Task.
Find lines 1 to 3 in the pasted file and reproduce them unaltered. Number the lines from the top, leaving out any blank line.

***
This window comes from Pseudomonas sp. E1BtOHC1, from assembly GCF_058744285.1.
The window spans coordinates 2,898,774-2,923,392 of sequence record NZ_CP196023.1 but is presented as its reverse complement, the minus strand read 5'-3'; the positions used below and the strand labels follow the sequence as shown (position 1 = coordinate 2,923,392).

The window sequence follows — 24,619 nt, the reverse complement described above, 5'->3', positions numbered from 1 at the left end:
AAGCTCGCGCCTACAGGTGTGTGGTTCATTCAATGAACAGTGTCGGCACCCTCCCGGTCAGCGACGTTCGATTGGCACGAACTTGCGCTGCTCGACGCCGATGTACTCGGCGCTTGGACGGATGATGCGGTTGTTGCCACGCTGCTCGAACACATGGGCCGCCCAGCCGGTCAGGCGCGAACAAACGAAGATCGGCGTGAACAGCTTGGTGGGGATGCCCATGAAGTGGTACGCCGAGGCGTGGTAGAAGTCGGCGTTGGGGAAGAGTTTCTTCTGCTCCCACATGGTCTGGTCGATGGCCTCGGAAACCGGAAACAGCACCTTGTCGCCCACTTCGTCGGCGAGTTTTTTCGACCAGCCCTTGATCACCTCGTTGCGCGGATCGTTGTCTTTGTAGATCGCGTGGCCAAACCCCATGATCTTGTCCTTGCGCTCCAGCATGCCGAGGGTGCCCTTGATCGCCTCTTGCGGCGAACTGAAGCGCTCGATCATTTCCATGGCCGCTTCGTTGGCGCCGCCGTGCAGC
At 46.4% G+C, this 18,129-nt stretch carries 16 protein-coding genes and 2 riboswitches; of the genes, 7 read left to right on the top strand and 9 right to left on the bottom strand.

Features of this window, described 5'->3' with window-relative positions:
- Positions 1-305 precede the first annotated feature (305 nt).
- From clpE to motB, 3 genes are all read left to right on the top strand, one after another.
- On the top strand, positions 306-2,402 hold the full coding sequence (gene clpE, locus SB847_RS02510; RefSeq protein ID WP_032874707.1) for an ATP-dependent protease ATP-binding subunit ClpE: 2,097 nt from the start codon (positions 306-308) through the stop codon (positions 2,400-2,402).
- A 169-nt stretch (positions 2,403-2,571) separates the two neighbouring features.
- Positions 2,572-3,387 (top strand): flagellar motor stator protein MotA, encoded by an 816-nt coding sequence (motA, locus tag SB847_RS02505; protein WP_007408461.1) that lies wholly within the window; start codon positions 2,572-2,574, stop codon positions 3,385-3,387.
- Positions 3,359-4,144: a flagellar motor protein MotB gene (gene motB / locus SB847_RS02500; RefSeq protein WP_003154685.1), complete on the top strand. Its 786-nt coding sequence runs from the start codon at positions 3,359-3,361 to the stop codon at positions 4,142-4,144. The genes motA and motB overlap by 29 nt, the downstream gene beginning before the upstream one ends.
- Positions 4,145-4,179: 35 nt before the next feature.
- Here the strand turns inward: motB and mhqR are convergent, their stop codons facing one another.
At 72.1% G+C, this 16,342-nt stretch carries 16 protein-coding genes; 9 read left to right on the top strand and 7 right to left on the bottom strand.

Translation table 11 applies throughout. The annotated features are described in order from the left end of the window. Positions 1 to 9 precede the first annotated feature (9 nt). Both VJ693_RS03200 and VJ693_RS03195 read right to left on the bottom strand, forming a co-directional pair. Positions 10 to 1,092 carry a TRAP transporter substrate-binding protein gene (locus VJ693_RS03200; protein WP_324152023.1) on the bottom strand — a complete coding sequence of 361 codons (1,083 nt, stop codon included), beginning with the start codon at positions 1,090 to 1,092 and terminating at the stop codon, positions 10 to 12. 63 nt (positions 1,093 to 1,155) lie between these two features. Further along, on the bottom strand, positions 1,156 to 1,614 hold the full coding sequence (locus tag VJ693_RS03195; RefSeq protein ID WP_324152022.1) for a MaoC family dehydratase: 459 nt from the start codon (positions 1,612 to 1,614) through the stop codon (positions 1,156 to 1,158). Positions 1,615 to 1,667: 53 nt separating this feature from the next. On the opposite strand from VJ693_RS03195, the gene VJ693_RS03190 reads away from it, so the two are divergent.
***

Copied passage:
This window comes from Pseudomonas sp. E1BtOHC1, from assembly GCF_058744285.1.
The window spans coordinates 2,898,774-2,923,392 of sequence record NZ_CP196023.1 but is presented as its reverse complement, the minus strand read 5'-3'; the positions used below and the strand labels follow the sequence as shown (position 1 = coordinate 2,923,392).

The window sequence follows — 24,619 nt, the reverse complement described above, 5'->3', positions numbered from 1 at the left end: